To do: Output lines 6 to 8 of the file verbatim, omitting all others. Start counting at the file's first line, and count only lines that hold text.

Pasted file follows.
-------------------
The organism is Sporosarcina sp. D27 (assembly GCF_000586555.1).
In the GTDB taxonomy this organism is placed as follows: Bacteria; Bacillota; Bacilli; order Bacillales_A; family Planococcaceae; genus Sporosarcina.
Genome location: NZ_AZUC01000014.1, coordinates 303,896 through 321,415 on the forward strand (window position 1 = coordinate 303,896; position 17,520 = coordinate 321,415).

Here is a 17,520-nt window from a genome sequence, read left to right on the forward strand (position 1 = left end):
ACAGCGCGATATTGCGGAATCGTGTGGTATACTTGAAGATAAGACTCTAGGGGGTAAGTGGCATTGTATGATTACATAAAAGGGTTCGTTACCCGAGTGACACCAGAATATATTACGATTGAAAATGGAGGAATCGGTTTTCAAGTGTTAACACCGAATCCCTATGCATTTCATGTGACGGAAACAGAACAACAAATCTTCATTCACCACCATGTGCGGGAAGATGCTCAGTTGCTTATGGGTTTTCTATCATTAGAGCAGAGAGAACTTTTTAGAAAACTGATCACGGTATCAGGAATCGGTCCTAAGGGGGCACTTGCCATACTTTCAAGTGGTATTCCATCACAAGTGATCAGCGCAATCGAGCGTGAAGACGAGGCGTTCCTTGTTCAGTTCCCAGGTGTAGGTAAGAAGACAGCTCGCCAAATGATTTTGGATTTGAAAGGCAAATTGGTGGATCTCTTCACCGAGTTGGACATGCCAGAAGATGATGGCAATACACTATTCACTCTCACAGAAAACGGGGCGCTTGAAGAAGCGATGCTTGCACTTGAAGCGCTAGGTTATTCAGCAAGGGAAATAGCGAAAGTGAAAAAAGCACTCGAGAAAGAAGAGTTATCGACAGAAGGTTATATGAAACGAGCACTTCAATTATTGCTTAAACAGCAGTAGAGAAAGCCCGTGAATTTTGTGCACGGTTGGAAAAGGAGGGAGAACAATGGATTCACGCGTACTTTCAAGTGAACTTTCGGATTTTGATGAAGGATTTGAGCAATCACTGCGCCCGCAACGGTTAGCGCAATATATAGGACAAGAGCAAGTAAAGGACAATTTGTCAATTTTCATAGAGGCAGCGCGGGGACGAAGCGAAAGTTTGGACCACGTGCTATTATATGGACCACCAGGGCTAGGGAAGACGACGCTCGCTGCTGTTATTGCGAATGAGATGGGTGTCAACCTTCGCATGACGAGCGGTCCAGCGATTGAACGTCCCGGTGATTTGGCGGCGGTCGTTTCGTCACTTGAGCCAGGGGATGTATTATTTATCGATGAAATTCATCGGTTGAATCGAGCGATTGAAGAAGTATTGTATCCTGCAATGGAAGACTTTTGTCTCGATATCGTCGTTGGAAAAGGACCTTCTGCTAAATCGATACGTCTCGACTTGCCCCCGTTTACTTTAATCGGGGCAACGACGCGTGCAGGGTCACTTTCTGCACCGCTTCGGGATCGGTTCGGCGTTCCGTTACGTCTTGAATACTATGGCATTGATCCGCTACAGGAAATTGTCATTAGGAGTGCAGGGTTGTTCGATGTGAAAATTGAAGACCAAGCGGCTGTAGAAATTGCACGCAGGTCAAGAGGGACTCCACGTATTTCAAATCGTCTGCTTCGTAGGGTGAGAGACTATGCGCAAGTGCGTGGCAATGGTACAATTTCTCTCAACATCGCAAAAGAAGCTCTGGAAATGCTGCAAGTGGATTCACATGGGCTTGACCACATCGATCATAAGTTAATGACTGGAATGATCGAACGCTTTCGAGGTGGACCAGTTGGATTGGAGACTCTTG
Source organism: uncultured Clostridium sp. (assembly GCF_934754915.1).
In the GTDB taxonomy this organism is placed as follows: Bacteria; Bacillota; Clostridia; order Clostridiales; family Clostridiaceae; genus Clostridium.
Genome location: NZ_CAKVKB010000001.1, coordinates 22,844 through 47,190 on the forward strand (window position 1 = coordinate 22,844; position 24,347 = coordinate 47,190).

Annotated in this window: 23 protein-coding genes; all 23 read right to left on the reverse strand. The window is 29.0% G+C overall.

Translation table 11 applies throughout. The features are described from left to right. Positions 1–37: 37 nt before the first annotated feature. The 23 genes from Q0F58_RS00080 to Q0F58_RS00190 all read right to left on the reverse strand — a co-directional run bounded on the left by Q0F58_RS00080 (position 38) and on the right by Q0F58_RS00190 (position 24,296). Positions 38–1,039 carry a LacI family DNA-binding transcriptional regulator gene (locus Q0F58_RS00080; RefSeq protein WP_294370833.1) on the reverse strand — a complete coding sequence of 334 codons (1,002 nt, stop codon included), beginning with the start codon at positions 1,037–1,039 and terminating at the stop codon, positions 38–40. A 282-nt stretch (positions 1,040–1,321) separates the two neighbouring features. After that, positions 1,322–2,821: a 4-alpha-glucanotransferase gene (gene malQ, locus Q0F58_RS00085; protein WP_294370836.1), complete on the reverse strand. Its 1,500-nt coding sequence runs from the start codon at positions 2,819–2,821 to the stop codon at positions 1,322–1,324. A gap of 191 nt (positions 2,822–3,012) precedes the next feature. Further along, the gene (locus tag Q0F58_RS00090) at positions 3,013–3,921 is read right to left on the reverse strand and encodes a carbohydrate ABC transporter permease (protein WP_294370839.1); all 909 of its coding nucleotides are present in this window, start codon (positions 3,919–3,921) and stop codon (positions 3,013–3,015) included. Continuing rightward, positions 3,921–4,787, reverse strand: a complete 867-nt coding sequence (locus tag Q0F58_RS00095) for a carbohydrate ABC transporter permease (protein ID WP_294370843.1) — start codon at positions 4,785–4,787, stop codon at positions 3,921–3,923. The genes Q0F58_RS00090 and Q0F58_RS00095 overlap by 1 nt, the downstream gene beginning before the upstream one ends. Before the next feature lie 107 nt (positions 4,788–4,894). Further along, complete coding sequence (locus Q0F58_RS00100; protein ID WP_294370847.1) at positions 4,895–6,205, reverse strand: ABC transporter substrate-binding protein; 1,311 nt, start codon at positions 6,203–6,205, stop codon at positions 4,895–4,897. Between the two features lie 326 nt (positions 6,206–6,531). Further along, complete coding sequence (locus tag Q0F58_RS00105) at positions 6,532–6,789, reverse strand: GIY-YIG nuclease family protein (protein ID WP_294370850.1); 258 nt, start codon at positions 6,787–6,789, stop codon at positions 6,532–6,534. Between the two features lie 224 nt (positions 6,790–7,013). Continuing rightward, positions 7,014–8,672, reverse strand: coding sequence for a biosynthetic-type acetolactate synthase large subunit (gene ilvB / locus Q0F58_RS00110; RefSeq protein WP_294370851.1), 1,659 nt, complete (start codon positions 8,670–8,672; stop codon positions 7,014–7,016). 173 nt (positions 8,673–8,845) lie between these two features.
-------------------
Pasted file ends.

Source organism: uncultured Clostridium sp. (assembly GCF_934754915.1).
In the GTDB taxonomy this organism is placed as follows: Bacteria; Bacillota; Clostridia; order Clostridiales; family Clostridiaceae; genus Clostridium.
Genome location: NZ_CAKVKB010000001.1, coordinates 22,844 through 47,190 on the forward strand (window position 1 = coordinate 22,844; position 24,347 = coordinate 47,190).